In 1970, I applied to go on the Command Course at the Bramshill Police College and was accepted. It was for 3 months and I did not enjoy it as I was still on medication for cancer. My wife, over the years, had a medical problem with nocturnal epilepsy, which was very distressing and frightening for both of us. It was controlled with medication until the doctor said ‘You have not had an attack for years, I don’t think you need any treatment’. Wrong – she did. While I was at the college, she had an attack and hurt herself on the bedside furniture. As it happened, one of my daughters, then 19 years old and at college, was at home and heard the usual cry. She informed me and I had to leave the course for a short while and return, on tenterhooks, once my wife was back on treatment.
















Command Course Bramshill 1970. H.E. 2nd row, second left

I completed the course and was promoted to Chief Superintendent and posted to Divisional Commander of the Traffic Department, of which I had considerable experience.

At this time, further amalgamations were taking place, and Middlesbrough police, having expanded to Teesside – again expanded to take in more of Durham County Constabulary and North Yorkshire to become Cleveland Constabulary.

The expansion coincided with more support from the Common Market and major developments taking place on the roads and in industry.

 I was one of a number of senior officers who was sent to Hamburg to study the River Police activities and surrounding area problems. As a diversion we were taken on a visit to the notorious Reiperbaum district. We reciprocated later by showing them the Teesside Port and Major Chemical Complex.












Visit to Hamburg 1974


All senior officers had to investigate complaints against the police and apart from my normal allocation of Cleveland cases, I was the only officer to be sent to other forces at the request of various Chief Constables. I went to Yorkshire North Riding, Hull and Leeds, to investigate complaints, usually assisted by a Detective Inspector. Reports were submitted and the various Forces decided on their outcome. As Traffic is a specialist post, each time I returned, it was to a considerable amount of paperwork!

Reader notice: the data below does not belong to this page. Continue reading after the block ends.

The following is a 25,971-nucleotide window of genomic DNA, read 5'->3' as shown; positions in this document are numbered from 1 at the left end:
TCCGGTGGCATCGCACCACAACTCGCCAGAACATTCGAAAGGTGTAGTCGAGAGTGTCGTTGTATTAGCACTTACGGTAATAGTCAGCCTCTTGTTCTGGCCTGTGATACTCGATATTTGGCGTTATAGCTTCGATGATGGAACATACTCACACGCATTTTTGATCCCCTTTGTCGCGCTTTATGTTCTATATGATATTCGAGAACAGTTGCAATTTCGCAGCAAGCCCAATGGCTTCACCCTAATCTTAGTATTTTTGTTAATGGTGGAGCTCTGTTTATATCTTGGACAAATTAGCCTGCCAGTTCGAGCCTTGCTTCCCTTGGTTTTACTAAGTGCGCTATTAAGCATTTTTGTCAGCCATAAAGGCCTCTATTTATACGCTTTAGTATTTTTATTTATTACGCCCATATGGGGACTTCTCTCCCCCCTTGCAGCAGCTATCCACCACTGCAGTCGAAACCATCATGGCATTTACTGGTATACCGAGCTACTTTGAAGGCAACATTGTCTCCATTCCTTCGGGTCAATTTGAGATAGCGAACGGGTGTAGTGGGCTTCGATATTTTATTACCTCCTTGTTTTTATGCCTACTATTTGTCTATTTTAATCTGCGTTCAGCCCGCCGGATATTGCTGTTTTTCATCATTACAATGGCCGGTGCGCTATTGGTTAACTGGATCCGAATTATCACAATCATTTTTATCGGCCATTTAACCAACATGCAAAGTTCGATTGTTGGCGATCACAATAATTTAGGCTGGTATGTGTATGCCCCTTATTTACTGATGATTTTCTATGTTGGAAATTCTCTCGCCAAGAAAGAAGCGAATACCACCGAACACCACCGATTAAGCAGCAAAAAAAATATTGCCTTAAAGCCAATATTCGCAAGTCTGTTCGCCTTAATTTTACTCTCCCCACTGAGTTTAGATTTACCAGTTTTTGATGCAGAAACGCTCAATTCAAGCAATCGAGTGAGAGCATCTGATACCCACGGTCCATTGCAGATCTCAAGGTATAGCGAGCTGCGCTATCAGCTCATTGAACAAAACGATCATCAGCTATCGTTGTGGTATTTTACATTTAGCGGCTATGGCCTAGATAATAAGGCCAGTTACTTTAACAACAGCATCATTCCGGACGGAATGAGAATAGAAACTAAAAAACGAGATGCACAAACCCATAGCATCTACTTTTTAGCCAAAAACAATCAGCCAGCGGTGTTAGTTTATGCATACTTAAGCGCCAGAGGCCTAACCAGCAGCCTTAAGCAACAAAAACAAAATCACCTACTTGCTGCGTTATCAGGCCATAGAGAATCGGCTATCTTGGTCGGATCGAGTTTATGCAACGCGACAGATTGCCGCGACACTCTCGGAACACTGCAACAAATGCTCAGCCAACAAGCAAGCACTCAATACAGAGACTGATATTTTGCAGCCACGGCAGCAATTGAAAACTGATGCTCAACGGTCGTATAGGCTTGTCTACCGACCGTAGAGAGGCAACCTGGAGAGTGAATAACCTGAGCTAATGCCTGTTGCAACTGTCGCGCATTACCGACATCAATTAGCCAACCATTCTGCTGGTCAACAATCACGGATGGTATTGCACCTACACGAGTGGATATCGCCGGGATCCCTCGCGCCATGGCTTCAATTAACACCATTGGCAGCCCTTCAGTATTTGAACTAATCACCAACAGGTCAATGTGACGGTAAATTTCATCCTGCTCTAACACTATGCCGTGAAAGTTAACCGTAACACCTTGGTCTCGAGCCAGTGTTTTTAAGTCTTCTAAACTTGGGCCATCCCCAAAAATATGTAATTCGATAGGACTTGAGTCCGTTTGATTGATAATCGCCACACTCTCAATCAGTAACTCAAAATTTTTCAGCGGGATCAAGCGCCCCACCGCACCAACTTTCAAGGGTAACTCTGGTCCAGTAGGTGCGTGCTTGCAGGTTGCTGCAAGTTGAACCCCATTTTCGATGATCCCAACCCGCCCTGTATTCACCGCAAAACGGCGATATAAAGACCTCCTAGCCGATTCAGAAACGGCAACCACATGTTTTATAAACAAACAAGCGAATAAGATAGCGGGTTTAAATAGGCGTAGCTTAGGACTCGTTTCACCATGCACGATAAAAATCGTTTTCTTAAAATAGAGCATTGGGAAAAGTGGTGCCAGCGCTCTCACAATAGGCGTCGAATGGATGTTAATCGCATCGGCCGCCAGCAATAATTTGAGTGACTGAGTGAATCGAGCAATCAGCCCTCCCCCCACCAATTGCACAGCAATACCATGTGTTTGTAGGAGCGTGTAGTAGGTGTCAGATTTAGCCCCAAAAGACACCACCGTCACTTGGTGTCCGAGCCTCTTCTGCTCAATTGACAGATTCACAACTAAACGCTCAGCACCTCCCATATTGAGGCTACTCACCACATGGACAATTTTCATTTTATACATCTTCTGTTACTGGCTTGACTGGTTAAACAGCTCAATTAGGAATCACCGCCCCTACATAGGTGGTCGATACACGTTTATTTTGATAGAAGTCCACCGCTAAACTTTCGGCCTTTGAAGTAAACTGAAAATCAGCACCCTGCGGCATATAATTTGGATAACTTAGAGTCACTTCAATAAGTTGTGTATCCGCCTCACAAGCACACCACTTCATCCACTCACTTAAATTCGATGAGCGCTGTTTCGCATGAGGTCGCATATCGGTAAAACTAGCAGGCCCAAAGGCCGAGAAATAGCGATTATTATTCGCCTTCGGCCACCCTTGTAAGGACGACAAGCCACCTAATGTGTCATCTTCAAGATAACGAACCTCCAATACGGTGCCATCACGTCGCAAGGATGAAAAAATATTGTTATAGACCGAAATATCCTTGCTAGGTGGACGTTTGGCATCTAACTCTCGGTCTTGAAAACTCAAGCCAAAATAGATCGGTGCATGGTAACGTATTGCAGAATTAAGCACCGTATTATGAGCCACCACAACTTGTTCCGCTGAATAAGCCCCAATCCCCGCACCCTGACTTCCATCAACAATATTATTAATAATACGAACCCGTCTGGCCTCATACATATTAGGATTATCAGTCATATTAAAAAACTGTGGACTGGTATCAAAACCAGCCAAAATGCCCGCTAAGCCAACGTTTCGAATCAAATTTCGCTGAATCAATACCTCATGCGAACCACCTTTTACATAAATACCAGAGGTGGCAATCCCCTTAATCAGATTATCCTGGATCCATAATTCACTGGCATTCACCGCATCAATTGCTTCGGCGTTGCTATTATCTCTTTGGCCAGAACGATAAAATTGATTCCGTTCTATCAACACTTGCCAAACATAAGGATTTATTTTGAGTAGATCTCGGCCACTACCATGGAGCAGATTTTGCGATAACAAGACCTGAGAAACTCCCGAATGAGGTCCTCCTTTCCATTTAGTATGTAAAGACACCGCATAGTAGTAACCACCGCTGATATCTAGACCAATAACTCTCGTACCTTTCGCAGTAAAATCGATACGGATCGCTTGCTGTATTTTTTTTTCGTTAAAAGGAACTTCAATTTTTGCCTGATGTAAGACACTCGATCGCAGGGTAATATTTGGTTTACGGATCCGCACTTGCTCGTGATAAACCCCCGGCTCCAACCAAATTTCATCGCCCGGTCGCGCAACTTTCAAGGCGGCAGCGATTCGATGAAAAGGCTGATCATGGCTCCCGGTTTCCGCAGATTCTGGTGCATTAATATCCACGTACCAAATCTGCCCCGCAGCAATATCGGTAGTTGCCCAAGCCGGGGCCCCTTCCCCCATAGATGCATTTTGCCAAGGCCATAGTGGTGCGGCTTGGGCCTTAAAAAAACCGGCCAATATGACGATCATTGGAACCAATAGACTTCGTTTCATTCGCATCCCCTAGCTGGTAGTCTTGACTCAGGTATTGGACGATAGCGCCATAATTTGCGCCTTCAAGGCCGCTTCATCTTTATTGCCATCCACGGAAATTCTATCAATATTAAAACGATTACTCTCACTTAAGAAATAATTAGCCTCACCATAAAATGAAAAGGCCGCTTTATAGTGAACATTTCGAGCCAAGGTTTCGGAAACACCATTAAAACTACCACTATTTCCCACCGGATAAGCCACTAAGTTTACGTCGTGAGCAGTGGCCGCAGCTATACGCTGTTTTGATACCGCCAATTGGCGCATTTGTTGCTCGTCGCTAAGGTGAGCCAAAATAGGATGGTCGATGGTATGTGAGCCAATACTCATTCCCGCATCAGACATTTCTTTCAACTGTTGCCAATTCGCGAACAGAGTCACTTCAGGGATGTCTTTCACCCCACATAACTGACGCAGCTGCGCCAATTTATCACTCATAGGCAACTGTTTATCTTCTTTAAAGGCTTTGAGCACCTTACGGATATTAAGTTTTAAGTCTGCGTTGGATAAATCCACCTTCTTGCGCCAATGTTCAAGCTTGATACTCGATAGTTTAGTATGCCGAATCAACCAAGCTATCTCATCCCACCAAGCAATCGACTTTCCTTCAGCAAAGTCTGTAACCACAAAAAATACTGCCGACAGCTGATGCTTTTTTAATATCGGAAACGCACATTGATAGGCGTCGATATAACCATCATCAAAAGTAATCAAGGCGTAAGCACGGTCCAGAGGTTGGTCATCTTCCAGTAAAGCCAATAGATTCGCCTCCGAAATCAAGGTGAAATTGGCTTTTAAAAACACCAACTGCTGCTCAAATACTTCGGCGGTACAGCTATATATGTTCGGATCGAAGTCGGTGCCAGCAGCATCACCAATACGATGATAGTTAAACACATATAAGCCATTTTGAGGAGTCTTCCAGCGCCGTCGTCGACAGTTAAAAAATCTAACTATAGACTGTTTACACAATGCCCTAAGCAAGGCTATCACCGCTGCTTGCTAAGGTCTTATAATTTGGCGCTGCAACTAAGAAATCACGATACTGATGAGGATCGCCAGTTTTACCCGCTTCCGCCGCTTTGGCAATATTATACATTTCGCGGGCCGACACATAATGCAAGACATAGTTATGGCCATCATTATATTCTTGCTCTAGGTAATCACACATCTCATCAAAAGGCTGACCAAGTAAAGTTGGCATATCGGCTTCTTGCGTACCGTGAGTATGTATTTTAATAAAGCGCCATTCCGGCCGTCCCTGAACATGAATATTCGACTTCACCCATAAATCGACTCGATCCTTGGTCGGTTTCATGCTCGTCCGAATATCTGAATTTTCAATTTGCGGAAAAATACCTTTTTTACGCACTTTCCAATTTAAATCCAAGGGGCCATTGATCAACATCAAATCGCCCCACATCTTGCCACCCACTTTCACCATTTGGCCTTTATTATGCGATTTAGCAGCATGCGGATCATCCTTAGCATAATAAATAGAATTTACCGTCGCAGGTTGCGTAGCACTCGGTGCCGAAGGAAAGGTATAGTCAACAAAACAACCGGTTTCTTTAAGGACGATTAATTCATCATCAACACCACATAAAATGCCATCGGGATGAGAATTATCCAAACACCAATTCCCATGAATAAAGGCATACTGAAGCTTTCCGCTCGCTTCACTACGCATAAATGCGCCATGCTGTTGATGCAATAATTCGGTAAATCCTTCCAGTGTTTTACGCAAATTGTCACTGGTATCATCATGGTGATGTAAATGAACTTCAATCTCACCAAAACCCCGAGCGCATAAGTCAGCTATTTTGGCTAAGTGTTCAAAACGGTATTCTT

I was having frequent checks by the original consultant who, on one occasion, left me lying down while he went to see other patients in the hospital. After a while, I asked what was happening and they said he had gone home to lunch. A nurse took my blood pressure as being 220 and wanted to put me in a bed. As I had a police car outside, I went home and came back later. The consultant arranged for me to be put in hospital for a week to try and improve the situation but he was not able to do so. Eventually, he said to me ‘Your duty level and your many hours of work with little time off are such that I would not like to be responsible for your future’. He said he was going to recommend to the Chief Police Medical Officer that I go off on a medical certificate. I had done over 30 years in the Service, so was entitled to a pension in any case. The Chief Police Surgeon examined me and agreed.

It was a wise decision I think. I found out afterwards that the Chief Constable and three other Senior Officers all died within a very short time. Although I was only 51, and had been on the Command Course so could expect further promotion, it was a question of discretion being the better part of valour. I left the Cleveland Constabulary with the rank of Chief Superintendent in 1976, never to return.